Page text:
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Discover Egypt reports surge in trade business

Discover Egypt has reported a dramatic surge in business from travel agents this year to about 80% of overall sales.

The tour operator said trade business has shot up this year from around 50% pre-pandemic.

Commercial director Philip Breckner put the increase down to increasing numbers of travel agents wanting to book Atol-protected packages through trusted, experienced suppliers as well as the operator’s actions during the Covid pandemic.

He said: “We have seen a complete turnaround in terms of trade sales. We are seeing much stronger trade support, making up around 80% of sales, which we never had before.

“Agents want to have the knowledge and confidence that they are booking Atol packages with operators that will look after them.”

With flight cancellations likely to continue into the summer, Breckner stressed agents were keen to work with suppliers which would look after their clients in the case of schedule changes.

He added: “During the pandemic we refunded immediately regardless of whether we had had the money back from the airlines.

Agents and clients have supported us and come back to us because we were honourable. And we answer our phone within minutes, six days a week.”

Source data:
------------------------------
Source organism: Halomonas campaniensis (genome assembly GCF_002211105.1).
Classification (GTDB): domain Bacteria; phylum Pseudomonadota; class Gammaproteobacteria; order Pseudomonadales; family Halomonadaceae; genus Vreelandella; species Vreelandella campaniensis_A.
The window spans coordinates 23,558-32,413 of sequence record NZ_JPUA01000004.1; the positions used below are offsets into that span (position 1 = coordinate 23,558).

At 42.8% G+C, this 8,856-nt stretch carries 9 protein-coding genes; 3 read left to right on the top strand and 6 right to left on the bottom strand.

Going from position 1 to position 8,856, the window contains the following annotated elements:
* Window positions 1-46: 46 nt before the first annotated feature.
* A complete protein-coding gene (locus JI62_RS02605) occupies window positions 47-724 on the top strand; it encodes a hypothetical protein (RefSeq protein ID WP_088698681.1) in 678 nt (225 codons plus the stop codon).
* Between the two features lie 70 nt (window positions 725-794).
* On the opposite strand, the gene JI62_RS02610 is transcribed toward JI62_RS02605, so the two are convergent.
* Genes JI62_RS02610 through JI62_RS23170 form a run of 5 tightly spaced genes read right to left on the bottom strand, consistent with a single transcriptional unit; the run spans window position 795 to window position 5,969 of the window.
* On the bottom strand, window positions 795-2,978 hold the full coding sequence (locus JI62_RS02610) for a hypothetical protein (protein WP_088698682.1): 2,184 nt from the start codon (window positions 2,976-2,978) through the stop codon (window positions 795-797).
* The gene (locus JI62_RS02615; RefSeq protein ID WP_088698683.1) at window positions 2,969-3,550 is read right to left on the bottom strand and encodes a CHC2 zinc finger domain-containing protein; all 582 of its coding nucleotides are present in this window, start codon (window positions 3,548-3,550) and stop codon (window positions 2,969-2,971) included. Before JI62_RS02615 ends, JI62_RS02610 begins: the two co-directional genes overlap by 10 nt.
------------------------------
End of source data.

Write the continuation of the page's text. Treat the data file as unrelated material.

The Foreign Office relaxed its advice against all but essential travel to Egypt in September last year and in March this year also dropped its advisory against travel to southern Sinai.

Discover Egypt said business had significantly picked up since the start of the year, with availability now tight for summer and autumn.

EasyJet’s decision to pull Hurghada flights has also had a ‘knock-on effect’ on availability and hiked up prices of fares on other carriers, said Breckner.

He added: “There is little availability left [for this year]. We are seeing strong forward sales for spring and autumn 2023, and even for 2024.”

The tour operator is currently promoting a 14-night cruise between Cairo and Aswan, the entire length of the Nile, which has not fully accessible in recent years due to foreign office advice.

The cruise, from £3,845, visits Lower, Middle and Upper Egypt and offers the chance to see lesser known sights such as the Beni Hassan Tombs, Tuna El Gebel, Ashmunein and some of the Tel Amarna tombs, plus the Abydos Temple and the Temple of Hathor at Denderah.

“This [cruise] has not been fully on sale for the last few years. It’s exciting as a lot of clients have not been to Middle Egypt,” added Breckner, who said the prospect of seeing new sights was helping to drive business.

Egypt recently announced that archaeologists had uncovered artefacts at the necropolis of Saqqara near Cairo including mummies and bronze statues dating back 2,500 years, while the long-awaited Grand Egyptian Museum is due to open in Cairo later this year.

This year also marks the 100th anniversary of the opening of Tutankhamun’s tomb in Luxor.

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